In the spring of 2015, I graduated from a small public liberal arts school in Buffalo, NY with a Bachelor's in a field I now regret pursuing. Admitting I regret what I majored in for four years of arguably my most formative years of my life isn't exactly reassuring to someone currently pursuing their very own Bachelor's degree, but it lead me to where I am today and continues to put most aspects of my life into perspective as a post-grad jumping city to city.
Out of respect for my school, professors, and major, I will not reveal my major. What I will say is, is that my major was one that guaranteed a low salary, without pursuing a Master's in said field, and an almost on-demand infinite emotional bank of compassion. Regardless of the poorly dealt cards as a reward of four years' worth of stress, tears, and binge drinking, I secured my first post-grad job in Buffalo via, *drum roll* a Craigslist ad.
Was I ecstatic? Yes. Did I feel accomplished? Yes. Did I realize my major did not actually teach me how to critically think and fail to provide me with a practical, concrete set of skills? No, but I landed a job that paid more than a mediocre part-time job, contributed benefits and certainly could have opened doors to what I thought would expand on my prospective career.
After a year and a half of drinking communal coffee, listening to office gossip I wanted nothing to be apart of, and straining both my back and eyes in front of computer, I decided to jump ship to the Big Apple; the land of plumbing street steam, glamorous ensembles, vile smelling alleyways, boozy brunches, and most importantly, fast-paced professionals. Let me tell you first and foremost, this decision to move 7 hours away from my comfort zone was not an overnight epiphany that was not easy for me to explain to my beloved family.
Born and raised in the better parts of western New York, I was always surrounded by well-off types with just the right amount of ambition but I always innately felt that I could seek better, do better, be better. New York City was going to help me achieve that self-imposed mantra.
New York City is a different animal. It's the city of cities; synonymous with trailblazing, innovative, aggressive and paramount. With that being said, I was blissfully unaware of all of that in the sphere of my job search. Buffalo accepted me right out of college, paid me, and groomed me so there I stood thinking landing a job in NYC would be the same game. What I wish I knew about finding a job in New York City is that it is one of the world's largest and most competitive job markets, and employers want the creme de la creme of professionals.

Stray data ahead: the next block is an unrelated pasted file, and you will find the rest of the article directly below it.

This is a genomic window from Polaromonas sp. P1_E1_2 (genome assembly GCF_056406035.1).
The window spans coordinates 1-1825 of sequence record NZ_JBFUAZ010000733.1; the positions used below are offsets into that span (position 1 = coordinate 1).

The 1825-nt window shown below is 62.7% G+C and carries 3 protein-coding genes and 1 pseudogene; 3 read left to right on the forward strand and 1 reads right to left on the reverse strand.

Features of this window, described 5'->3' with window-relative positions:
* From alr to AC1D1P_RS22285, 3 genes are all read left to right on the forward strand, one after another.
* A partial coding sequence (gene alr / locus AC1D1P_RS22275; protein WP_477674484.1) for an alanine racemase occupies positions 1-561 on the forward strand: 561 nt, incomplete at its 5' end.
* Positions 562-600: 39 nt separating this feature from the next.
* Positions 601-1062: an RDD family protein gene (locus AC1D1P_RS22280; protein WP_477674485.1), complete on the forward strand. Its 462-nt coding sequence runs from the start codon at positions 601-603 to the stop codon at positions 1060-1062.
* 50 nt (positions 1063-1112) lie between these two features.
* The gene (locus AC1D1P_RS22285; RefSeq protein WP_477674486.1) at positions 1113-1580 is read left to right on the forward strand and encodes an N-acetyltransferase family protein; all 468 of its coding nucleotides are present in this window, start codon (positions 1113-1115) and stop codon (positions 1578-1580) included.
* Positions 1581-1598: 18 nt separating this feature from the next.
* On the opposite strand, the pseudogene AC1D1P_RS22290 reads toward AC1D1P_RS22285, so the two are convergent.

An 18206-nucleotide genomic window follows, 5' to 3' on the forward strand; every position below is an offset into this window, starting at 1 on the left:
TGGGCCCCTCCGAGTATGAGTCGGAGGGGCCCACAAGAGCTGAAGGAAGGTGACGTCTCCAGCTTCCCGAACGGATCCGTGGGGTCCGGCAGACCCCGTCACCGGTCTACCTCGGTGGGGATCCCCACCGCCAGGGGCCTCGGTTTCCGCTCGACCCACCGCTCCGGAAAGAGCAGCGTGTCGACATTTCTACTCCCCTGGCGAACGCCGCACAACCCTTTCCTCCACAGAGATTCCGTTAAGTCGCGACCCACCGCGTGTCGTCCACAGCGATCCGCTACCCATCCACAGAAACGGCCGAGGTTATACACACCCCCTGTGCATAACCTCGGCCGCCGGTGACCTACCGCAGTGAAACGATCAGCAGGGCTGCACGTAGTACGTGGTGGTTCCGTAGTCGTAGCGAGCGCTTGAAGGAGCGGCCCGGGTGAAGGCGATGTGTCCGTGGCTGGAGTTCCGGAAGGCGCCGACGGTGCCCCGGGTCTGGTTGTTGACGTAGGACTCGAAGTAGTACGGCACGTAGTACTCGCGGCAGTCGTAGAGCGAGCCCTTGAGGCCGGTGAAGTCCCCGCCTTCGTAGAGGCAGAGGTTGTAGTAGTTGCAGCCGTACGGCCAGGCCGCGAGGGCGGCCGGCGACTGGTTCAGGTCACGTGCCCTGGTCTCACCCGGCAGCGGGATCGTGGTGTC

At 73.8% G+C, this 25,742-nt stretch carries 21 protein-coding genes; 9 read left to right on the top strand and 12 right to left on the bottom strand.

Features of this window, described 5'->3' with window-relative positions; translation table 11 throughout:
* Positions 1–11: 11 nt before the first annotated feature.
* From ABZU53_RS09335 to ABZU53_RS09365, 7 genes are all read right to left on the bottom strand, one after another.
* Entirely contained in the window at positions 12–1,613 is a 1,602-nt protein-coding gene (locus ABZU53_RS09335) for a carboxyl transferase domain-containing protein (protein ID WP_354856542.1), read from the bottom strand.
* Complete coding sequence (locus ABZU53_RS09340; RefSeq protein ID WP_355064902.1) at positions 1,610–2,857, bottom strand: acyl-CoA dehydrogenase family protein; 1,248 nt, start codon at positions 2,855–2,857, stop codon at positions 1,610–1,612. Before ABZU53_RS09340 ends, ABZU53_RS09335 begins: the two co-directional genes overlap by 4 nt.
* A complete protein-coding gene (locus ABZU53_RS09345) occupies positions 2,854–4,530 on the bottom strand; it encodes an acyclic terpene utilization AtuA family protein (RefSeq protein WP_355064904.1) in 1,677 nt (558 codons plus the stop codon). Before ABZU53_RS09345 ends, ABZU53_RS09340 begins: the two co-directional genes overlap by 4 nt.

What I excelled in professionally in Buffalo was subpar in New York City. Of course, I tried to network as much as I could virtually via LinkedIn and re-kindle relationships through Facebook Messenger with older sorority sisters who worked/lived in the greater NYC area, but that proved to be unsuccessful for various reasons including bad timing, no vacancies, etc. My so-called qualifications didn't even warrant human replies to job applications from companies I dreamed of working for. I was finding that the conventional way of applying to jobs was getting me nowhere fast. Not to mention, I was in the final stretch of my lease ending, so the pressure was on to land an interview or face the disappointing possibility of staying in Buffalo another year.
Then one night, tucked in bed, reveling in the day's feat, my phone lit up with a text from my roommate at the time saying that one of our sorority sisters who was already working in NYC knew of a vacancy at her company. Never have I ever jumped out of bed so fast in my life as I rushed to open my laptop and contact her about this heaven-sent opportunity. At last! I had an in! Fast forward God knows how much time, I did not get said job.
Nor did I even get an interview. Not even a follow up from the company's HR department. Go figure. What did come out of contacting her was being set up with a prestigious headhunter. If you know anything about headhunters, they can be wonderful resources even for the most well-connected person in a metropolis such as NYC.
The saying usually goes: "It's not what you know, it's who you know". Well, headhunters defy this and use your skill set to get your foot in the door, because they are commission based, meaning the more interviews they get their clients, the more they get paid. Low and behold, after many nights toiling away at my trusty laptop sending my resume into the void, I was on track to interview with a startup in midtown. Was I ecstatic? Yes. Did I feel accomplished? Yes. Did I get the job working as a temp for 3 months to then be jobless in NYC for a month and then get hired at another company to which I'm currently permanently employed? Also yes, and the roller coaster ride of moving across New York state to fulfill my dream of working in the best city in the world has built a character out me and made me all the more driven, resilient, and aware of what I have achieved and how much farther I have yet to go.